Additionally, Margo’s terrified her younger boyfriend will leave once her name is no longer up in lights. Bill’s only five years younger than Margo yet she knows that growing older will be an entirely different experience for him. When stuck in a broken-down car with Karen, Margo contemplates what life she has outside of the theatre. She acknowledges in her climb to the top, she may have forgotten what it means to be a woman and Bill reminds her of what has been missing. 

That Margo would need a man to complete her life is a rather dated and sexist notion but there is truth in her words. Only pursuing a career can leave one without much else in life, and as bright as the stage lights are, they will inevitably fade. This mirrored Davis’ own neuroses about a career in decline prior to All About Eve, and she channels that life experience into genuine vulnerability. 

It’s hard to compete against a screen legend like Davis, but Baxter holds her own. She weaponises her femininity to get what she wants and the conniving glint in her eye can, at first, be easily mistaken for starstruck innocence. Although her faux coy act is a little too sycophantic, she comes into her own when revealed as the film’s villain. 

What makes Eve so great as an antagonist is her drive: she’s highly ambitious, and as she watches hungrily from the wings you almost want her to succeed because of how badly she wants it. She craves applause because she deems it genuine validation and affection, rather than the parasocial interaction it truly is. Baxter is masterful in her portrayal of Eve when she is at her cruellest because you truly believe the stage is all that she wants in life.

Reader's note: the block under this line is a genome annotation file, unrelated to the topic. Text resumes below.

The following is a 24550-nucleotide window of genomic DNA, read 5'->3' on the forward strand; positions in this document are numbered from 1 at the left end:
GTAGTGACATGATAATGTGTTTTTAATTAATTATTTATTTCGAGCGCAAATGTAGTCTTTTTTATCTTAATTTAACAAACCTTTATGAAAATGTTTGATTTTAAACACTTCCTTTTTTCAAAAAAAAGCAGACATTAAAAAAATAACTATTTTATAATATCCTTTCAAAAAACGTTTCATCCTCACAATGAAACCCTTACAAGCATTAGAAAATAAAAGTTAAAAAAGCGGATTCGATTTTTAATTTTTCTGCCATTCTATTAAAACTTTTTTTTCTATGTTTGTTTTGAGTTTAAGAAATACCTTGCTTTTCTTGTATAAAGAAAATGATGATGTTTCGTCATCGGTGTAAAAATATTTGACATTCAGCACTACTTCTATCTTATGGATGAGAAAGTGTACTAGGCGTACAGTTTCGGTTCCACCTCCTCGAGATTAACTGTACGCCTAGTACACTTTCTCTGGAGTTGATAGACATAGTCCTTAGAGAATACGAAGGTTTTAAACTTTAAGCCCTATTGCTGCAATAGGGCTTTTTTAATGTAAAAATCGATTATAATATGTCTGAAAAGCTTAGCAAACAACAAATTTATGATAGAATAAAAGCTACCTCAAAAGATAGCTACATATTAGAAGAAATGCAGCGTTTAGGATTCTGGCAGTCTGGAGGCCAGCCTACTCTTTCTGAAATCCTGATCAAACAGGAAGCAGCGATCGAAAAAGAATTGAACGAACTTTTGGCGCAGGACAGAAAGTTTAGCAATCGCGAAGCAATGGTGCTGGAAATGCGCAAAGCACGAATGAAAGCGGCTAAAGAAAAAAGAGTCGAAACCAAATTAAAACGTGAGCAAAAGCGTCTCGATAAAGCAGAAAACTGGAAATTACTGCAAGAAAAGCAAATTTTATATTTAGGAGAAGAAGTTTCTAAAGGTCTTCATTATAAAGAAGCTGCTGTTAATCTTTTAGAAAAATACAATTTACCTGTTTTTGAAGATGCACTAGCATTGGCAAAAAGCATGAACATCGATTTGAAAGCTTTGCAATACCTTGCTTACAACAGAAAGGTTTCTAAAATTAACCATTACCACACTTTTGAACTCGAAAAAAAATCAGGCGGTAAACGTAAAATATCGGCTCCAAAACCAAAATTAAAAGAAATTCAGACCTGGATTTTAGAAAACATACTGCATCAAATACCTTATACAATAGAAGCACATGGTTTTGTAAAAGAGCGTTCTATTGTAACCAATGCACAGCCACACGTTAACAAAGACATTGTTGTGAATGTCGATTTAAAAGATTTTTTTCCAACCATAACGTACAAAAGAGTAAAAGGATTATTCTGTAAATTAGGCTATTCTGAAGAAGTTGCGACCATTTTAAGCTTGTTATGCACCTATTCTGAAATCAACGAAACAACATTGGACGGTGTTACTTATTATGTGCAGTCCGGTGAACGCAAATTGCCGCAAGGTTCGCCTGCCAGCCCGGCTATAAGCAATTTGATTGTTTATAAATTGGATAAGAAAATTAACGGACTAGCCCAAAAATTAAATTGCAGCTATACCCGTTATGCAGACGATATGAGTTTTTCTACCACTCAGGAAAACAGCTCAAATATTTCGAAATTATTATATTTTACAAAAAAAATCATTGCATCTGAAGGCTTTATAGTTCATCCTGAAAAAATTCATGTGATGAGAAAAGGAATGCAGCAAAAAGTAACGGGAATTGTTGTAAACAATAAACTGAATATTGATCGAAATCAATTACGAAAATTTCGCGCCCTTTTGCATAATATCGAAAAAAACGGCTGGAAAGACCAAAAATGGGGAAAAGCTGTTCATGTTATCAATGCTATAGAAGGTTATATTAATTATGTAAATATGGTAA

While Baxter and Davis shine as the leads, the supporting cast is remarkable. Thelma Ritter is reliably delightful as Margo’s assistant Birdie, being the first to see through Eve’s disguise. “What a story! Everything but the bloodhounds snapping at her rear end”, she remarks on Eve’s dramatic backstory. An early appearance by Marilyn Monroe shows off the actress’s underrated comedic skills, sadly observing of a producer she’s sent to seduce, “Why do they always look like unhappy rabbits?”. Celeste Holm is great as the sensible and trustworthy Karen, and her bond with Margo gives the film its strongest moments of female solidarity. 

However, perhaps the best supporting turn comes from the excellent George Sanders as the deceptive Addison DeWitt. He especially thrives when revelling in the nastier side of the critic: he views everyone as pieces on a chessboard, knowing he will always come out on top. When Eve teams up with DeWitt, she makes the fatal mistake of believing she is indispensable to him, failing to recognise that she is just one of many actresses who will do whatever it takes and that she will eventually be replaced the way she replaced Margo. 

This is the ultimate message of the film: as much as this world is glamorous and thrilling, it’s also incredibly fickle. Those wise enough will soon learn that life cannot be measured in awards and fleeting praise. Margo may be on her way out professionally but she is exiting with grace, surrounded by loved ones and with her dignity intact. Through her own design, Eve will have no one to celebrate with and will return to an empty hotel room embittered. In refusing to sink to Eve’s level, Margo is the one who triumphs.

All About Eve remains a masterpiece for its classic female characters and what they will do to survive in show business. Mankiewicz’s barbed dialogue, an exceptional ensemble and Davis’ quintessential performance provide some of the finest cinematic moments ever committed to celluloid. Although its exploration of gender can sometimes feel dated, All About Eve endures due to its complicated women—what they desire, how they play their part, and the legacy that they leave behind.